ALAMANCE, N.C. (AP) — Rob Hickman, dressed in a baseball cap, T-shirt and jeans, isn’t your typical 18th century tailor.
A Richmond resident who’s been doing 18th and 19th century re-enactments since 1998, Hickman traveled to Alamance specifically for a three-day, $240 period clothing workshop at Alamance Battleground aimed at teaching re-enactors how to make their own breeches.
The workshop was led by Neal Hurst, associate curator of Costume and Textiles at the Colonial Williamsburg Foundation, where he first got started making clothing to better the art.
“I had an interest in it from a very young age, and had an interest in re-enacting, and wasn’t very satisfied with the available clothing that people were wearing,” Hurst said. “It didn’t look like what I was seeing in museums, so (I was) trying to find pieces to copy and make those reproductions so it was closer to whatever time period I was trying to recreate.”
His students work by hand and use historically accurate tools, save for a modern iron that’s serving the purpose a fireplace would have back then.
Hurst also is sticking with linen, cotton and wool for simplicity, but says the most common material used for breeches 200 years ago was leather.
“For most average working men in the 18th century, Piedmont North Carolina, they’re going to go to a tailor to have these breeches made for them, and we’ve kind of condensed this down to three days, whereas a tailor in the period would spend seven years learning how to measure, cut and fit breeches, waistcoats and coats. We’re doing this in 18 hours,” he laughed.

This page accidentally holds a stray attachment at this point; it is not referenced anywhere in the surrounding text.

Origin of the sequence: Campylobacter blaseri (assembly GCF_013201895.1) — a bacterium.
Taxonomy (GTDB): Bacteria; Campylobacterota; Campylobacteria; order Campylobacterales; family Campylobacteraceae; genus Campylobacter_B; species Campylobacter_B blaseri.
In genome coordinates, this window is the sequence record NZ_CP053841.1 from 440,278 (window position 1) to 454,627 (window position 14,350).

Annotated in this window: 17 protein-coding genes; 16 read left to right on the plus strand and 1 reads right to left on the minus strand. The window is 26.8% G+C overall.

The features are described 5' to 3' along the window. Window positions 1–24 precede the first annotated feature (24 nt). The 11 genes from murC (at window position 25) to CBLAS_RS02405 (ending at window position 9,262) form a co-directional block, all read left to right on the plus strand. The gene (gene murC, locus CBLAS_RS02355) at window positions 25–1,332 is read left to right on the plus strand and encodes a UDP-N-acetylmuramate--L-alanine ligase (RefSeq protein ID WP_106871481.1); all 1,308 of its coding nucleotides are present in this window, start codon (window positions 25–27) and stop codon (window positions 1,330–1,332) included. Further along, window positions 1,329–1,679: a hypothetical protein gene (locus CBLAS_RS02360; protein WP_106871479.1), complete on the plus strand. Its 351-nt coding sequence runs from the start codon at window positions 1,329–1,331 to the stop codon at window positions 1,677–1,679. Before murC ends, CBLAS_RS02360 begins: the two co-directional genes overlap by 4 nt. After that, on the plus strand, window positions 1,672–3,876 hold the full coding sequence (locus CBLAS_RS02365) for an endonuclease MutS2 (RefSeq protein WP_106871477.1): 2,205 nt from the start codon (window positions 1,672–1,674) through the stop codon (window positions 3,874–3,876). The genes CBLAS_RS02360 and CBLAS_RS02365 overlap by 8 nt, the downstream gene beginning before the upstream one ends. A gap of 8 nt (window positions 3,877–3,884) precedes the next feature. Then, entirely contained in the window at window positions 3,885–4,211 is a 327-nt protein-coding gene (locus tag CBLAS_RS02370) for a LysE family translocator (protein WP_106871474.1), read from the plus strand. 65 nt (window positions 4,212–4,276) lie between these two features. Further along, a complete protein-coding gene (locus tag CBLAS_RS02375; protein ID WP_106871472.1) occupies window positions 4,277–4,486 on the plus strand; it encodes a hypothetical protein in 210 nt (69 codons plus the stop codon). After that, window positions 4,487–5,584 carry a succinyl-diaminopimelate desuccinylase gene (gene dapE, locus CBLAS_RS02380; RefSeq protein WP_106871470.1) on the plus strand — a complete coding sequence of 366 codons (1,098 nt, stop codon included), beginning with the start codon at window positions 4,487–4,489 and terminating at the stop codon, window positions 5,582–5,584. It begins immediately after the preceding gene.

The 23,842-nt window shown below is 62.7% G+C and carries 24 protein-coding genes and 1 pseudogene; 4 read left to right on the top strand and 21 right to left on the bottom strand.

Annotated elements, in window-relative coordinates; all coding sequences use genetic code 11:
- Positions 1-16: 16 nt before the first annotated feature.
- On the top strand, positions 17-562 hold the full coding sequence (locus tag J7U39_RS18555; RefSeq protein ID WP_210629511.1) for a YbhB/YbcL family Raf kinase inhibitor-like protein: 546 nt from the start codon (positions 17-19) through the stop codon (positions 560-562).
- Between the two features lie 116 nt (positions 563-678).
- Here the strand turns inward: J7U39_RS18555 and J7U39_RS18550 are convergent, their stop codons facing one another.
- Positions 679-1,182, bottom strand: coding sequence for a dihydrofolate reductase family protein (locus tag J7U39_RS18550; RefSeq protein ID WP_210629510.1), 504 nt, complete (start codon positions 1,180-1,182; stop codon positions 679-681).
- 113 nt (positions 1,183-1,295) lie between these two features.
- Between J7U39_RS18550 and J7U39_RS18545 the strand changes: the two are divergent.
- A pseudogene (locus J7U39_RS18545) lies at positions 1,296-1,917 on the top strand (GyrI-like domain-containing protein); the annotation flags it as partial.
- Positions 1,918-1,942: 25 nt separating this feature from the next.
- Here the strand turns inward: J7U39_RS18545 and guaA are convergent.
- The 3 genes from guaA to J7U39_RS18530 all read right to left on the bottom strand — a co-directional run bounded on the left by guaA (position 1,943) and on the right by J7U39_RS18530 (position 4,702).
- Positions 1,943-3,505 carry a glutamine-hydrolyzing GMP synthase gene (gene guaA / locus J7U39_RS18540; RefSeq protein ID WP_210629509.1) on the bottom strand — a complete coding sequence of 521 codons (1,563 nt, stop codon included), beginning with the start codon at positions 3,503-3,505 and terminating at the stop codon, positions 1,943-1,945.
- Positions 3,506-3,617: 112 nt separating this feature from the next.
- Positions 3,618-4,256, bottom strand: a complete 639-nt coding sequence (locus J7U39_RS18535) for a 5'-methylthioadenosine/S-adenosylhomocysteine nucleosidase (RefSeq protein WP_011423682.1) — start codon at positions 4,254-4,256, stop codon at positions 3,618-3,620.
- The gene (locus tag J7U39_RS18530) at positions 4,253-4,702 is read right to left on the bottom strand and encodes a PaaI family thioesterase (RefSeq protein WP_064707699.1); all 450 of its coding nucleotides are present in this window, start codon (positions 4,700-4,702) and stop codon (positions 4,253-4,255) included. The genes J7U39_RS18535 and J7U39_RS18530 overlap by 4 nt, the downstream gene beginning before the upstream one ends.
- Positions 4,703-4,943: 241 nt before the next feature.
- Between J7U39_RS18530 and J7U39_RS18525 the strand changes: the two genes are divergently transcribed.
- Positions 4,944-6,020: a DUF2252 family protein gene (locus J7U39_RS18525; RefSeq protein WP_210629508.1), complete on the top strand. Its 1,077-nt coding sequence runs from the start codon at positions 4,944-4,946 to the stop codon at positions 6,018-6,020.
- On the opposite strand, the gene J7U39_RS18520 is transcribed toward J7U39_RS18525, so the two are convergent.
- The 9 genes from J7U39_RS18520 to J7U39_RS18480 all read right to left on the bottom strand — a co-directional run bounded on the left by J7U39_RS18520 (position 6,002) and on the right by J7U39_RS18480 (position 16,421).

More accurate clothing
For J. Niemoller, a member of the house unit at Guilford Courthouse, it’s a chance both to save money on the clothing item — which runs about $250 with material and labor costs — and to make a pair of breeches that actually fits.
“I’m a large fellow, and trying to get someone to make clothing for me is a little difficult, so I wanted to learn the correct way to measure and to lay out the designs,” he said. “I’m not much of a sewer. A lot of this stuff I’m learning today, and maybe I’ll do it again. Maybe I won’t. What I’m leaving today with is a pattern for myself so I can pay someone to make it.”
He’s been doing re-enactments since 2008, and says his favorite aspects are camping without modern amenities, and educating people about the Revolutionary era of our history.
Now a “veteran” in the art of re-enacting, he’s ready to start putting more effort into his clothing.
“Like so many other re-enactors, I started off buying from the mass retailers. And they’re a great resource, and they’re great to advise them to go to, but they’re putting out volume and not really quality, and so that’s a weak point. And so I’ve gotten to the point in my hobby that I really want to have more accurate clothing.”
Knowing one’s history
Janet Pyatt of New London is his official “sewer.”
They’ve been working together since they met at an event in 2010, where she was manning a booth for her business, “The Backcountry Peddler.”
Pyatt started making period clothing as a volunteer 15 years ago at the Schiele Museum of Natural History in Gastonia — first for herself and children, then for others.
She loves contributing to local re-enactments, especially those that educate people about the fragments of North Carolina history that might otherwise be buried, like the Civil War surrender at Bennett Place in Durham: the largest troop surrender of the war, despite the fame of Appomattox.
“People need to know their own history. There’s an old saying that you may have heard, that to know who we are, we have to know where we’ve come from. To know where we’re going, we have to know where we’ve been. And I take that very seriously. I think it’s entirely true,” Pyatt said.
She says history is like your family: You don’t get to choose it.
“History is what really happened. It’s not what should have happened. It’s not what we wish had happened. It’s what really happened, what our ancestors really did, like it or not,” she said.
Both Pyatt and Niemoller apply that philosophy to everything they do, down to the smallest stitch.